Omega Pharma: 'We weren’t clear enough'

The dangers of normalising a medical taboo

By Annie Harrison-Dunn contact

- Last updated on GMT

'Our ambition was to offer a very sympathetic message to consumers,' says company following second ASA run-in. iStock.com / Melpomenem
'Our ambition was to offer a very sympathetic message to consumers,' says company following second ASA run-in. iStock.com / Melpomenem

Related tags: Advertising, Asa

Food supplements are often presented as a 'softer' alternative to health than pharmaceutical treatments. Yet Omega Pharma experienced first-hand the dangers of trying to normalise a medical taboo when its advertisement for a night time urination botanical treatment was called up by the UK’s Advertising Standards Authority (ASA) for discouraging essential medical treatment.

The ASA received 15 complaints​ ​that the advertisement of the licensed Traditional Herbal Remedy (THR) Urostemol Men was irresponsible and potentially harmful in that it could prevent men from seeking medical attention for night-time urination, which could be a symptom of prostate cancer, diabetes or urinary tract infections.

Holly Turner, Omega Pharma’s senior director of marketing and former global marketing director for GlaxoSmithKline, told us the intension was to normalise an otherwise taboo condition and the backlash had been a learning curve for the company.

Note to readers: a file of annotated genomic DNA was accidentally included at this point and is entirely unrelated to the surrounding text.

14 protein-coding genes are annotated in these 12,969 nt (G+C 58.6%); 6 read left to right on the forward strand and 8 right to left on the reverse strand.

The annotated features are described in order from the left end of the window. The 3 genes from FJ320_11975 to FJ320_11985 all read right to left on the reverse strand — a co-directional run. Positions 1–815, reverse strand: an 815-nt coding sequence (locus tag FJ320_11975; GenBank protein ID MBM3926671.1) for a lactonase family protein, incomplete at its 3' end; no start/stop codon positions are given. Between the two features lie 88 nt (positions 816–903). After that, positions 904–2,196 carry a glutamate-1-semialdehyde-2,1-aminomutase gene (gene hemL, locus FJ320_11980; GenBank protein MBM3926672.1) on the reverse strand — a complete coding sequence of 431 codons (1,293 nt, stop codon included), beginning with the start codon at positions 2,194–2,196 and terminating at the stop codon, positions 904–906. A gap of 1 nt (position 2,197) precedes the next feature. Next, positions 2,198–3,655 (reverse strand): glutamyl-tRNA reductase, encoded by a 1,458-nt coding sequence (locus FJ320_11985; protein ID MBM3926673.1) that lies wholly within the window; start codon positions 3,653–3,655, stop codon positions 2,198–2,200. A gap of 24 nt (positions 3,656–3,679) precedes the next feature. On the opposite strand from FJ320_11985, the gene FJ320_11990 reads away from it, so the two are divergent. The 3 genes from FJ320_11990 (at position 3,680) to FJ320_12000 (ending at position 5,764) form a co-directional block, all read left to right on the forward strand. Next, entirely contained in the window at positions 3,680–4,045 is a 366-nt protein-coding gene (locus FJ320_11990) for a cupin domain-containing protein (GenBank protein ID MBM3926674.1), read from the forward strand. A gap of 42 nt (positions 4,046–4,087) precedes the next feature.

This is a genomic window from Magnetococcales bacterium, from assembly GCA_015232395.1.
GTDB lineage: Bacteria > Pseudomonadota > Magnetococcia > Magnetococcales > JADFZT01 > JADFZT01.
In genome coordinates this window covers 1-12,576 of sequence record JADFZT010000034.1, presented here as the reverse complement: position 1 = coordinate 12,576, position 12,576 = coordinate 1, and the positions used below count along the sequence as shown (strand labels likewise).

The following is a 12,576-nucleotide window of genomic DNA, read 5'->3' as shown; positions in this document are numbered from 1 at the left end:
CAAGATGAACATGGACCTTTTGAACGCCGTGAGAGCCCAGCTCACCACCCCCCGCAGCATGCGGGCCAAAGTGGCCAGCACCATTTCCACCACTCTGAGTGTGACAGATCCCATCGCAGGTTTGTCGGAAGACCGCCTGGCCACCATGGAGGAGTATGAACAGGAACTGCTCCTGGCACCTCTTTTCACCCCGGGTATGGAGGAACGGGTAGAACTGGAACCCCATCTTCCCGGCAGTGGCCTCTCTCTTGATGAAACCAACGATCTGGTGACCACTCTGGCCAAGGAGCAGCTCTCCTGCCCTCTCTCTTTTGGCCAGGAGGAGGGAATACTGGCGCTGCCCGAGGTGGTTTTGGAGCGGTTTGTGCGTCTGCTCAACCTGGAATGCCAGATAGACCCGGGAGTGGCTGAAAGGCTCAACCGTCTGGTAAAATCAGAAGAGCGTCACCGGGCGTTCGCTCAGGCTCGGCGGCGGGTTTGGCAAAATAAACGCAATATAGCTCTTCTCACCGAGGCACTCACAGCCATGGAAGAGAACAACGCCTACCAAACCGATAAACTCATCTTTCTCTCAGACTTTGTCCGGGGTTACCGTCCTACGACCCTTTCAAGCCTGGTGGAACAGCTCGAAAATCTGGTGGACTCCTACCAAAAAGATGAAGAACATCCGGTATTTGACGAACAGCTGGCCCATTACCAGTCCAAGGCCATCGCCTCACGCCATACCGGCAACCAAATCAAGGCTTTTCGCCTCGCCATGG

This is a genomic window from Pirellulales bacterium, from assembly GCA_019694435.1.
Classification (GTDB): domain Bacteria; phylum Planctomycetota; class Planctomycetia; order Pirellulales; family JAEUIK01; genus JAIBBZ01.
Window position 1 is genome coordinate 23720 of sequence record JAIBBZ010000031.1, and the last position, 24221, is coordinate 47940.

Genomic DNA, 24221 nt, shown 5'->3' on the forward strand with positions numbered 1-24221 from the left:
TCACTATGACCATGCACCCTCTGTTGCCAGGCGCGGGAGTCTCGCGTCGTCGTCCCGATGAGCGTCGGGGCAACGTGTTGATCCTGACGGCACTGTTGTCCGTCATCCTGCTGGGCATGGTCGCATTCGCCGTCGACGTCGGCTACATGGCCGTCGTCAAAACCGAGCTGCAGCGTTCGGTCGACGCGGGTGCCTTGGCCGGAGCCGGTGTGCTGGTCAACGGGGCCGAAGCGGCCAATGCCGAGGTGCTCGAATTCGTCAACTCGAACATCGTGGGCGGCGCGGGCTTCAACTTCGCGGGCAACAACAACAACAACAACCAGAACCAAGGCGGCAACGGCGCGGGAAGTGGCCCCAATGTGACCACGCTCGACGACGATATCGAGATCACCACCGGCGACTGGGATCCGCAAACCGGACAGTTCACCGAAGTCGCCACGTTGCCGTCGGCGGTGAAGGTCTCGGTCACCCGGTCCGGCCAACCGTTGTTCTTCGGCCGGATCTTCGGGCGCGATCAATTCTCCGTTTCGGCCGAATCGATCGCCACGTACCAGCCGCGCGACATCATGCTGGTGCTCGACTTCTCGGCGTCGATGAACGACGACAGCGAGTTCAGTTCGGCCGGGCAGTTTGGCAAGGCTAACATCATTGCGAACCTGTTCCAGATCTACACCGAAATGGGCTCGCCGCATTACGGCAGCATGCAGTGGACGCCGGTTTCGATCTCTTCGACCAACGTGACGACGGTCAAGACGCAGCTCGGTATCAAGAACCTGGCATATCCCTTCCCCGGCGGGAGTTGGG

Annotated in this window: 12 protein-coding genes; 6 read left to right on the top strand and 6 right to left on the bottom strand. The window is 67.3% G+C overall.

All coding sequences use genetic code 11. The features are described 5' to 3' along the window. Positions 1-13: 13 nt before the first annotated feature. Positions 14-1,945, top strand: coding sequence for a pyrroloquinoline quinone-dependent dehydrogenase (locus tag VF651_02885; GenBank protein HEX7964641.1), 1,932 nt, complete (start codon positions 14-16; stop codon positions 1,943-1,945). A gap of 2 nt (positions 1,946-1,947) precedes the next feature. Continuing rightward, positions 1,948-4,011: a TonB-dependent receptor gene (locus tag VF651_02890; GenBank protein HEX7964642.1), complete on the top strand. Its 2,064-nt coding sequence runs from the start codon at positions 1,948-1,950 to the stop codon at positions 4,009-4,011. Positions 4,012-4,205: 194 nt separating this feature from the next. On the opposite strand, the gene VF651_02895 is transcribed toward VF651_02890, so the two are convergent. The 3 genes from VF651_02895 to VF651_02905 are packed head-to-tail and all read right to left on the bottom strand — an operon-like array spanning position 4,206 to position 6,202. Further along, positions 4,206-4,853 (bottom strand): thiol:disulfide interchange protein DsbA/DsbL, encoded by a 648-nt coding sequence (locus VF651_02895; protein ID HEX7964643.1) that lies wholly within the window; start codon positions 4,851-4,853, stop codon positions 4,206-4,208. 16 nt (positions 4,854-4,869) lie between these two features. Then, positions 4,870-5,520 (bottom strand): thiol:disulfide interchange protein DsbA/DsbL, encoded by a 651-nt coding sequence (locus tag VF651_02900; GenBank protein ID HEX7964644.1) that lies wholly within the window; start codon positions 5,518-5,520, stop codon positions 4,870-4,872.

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“This is an issue not really being talked about by many manufacturers. Our ambition was to offer a very sympathetic message to consumers,”​ she said.

Yet the marketing strategy backfired and the company was criticised for offering an over-the-counter (OTC) solution for potentially very serious ailments – a balance Turner said was a challenge for many in the supplement arena.

“We weren’t clear enough,”​ Turner concede. “As we look to the future, we will take these learnings and put them into practice.”

This complaint was the second case against the company this year.

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Back in February the company came under fire for pushing poor body image​among young girls in its advert for its slimming medical device, XLS Medical.

After receiving 200 complaints, the ASA concluded the advert represented an “irresponsible approach to body image and confidence”.

However Turner said the company had simply wanted to highlight that weight challenges occur throughout life and in different ways.

Asked if she agreed the girls in the advert were too young and of a healthy body weight already, Turner said this was a matter of “perception not reality”.

Nonetheless this advert will not appear again, unlike the Urostemol Men advert which will be modified with the ASA’s feedback in mind before rolling the product out in markets beyond the UK where it is currently sold.

Turner said the ASA had a “collaborative approach”​ and were “committed to upholding standards”. 

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